In fact, Sub-Saharan Africa has lots of untapped renewable energy potential. If harvested, this energy could curb regional development and protect the health of the population. To harvest the energy that is produced by renewable sources, energy can be stored in microgrids by installing, for instance, batteries. One initiative to realise this electrification is the ‘Power Africa – Beyond the Grid’ project. The project, with its 40 partners worldwide, is committed to invest in the electrification of rural areas in Burkina Faso, Liberia, Zambia, Mozambique, and Uganda to bring clean, modern and affordable energy.[9]

Concluding remarks 

This article highlights the importance of access to energy and electrification in developing countries. Microgrids can play an important role in this regard. Promoting the rollout of this system in developing countries would facilitate the realisation of the third and the seventh United Nations Sustainable Development Goals, as there is a clear link between access to energy and the health and well-being of a population. In the short term, the successful integration of microgrids into rural areas can positively influence people’s lives by improving living conditions and health. However, these are not the only potentials of the promotion of this system: these extend far beyond in this article. Long term benefits, that require further attention, touch upon multiple sustainable development goals, including goal number six relating to access to cleaner water and sanitation, goal number eight dealing with economic growth, goal number 12 on responsible consumption and production, as well as goal number 13 on climate action.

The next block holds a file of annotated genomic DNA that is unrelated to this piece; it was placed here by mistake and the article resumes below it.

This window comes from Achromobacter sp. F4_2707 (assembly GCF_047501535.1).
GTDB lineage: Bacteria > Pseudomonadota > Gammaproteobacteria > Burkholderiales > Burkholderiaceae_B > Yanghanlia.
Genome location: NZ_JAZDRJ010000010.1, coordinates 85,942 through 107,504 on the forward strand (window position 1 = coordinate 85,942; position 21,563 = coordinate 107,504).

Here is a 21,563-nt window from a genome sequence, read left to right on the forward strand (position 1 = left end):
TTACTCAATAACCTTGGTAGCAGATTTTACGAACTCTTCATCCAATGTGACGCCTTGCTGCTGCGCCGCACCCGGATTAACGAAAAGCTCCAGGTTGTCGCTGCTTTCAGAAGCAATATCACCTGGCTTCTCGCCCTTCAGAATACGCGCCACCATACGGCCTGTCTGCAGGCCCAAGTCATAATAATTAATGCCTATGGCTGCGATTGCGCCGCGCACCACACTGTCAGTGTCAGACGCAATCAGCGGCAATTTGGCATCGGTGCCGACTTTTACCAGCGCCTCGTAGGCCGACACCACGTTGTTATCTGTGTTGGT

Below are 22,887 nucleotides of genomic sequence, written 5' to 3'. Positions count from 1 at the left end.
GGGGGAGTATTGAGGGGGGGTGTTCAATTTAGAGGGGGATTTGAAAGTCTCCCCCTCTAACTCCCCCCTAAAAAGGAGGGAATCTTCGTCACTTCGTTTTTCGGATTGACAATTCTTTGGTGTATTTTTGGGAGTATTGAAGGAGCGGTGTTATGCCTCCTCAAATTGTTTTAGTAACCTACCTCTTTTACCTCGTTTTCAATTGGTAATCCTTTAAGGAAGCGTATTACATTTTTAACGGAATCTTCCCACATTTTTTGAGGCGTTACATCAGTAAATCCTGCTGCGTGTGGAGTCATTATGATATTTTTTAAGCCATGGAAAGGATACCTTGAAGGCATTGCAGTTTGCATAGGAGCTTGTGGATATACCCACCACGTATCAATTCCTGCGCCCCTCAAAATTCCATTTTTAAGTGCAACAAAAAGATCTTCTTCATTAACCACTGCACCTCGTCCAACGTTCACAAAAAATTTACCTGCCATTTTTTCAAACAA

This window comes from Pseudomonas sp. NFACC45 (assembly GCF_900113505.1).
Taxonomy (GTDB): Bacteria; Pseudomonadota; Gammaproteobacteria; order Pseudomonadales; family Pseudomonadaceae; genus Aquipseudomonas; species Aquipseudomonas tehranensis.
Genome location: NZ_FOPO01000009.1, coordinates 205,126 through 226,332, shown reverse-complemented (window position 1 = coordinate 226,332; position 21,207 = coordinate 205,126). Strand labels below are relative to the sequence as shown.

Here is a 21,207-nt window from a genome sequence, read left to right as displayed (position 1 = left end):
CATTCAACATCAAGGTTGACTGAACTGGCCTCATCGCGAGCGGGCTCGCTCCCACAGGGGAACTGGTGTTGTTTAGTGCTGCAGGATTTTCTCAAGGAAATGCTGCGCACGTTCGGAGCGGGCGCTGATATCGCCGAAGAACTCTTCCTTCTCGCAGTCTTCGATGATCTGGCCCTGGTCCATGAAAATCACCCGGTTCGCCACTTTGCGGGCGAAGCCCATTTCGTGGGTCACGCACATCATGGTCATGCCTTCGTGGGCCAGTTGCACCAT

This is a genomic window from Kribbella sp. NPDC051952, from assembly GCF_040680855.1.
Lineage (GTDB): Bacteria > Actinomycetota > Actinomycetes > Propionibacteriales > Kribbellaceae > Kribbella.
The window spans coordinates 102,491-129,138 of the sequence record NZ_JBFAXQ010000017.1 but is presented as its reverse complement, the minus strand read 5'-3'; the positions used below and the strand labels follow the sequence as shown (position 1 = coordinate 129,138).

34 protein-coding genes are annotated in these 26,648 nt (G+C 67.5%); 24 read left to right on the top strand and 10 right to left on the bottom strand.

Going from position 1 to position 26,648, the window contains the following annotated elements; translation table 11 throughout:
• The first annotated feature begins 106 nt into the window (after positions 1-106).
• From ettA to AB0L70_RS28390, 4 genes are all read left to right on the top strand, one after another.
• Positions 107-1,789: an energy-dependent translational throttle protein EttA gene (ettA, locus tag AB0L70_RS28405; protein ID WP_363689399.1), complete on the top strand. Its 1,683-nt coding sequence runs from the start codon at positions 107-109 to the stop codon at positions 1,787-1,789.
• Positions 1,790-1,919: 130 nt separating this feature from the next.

[1] Imelda, ‘ Cooking that kills: Cleaner energy access, indoor air pollution, and health ’ [2020] Journal of Development Economics 147.

[2]Ibid

[3] Ibid.

[4]Ibid.

[5] Schnitzer et al, ‘ Microgrids for Rural Electrification: A critical review of best practices based on seven case studies ’ ( United Nations Foundation Report , February 2014 ).

[6] Ibid.

[7] Ibid.

[8] For more information about health and energy, see Michael Woldeyes’ previous post on the Student Blog: Michael Woldeyes, ‘Energy for health: The right to health and the Grand Ethiopian Renaissance Dam’ (Global Health Law Student Blog, 23 August 2021) < https://www.rug.nl/rechten/onderzoek/expertisecentra/ghlg/student-blog/energy-for-health-the-right-to-health-and-the-grand-ethiopian-renaissance-dam> accessed 25 October 2021.

[9] GBFA, ‘Beyond the Grid’ <https://beyondthegrid.africa/> accessed 25 October 2021.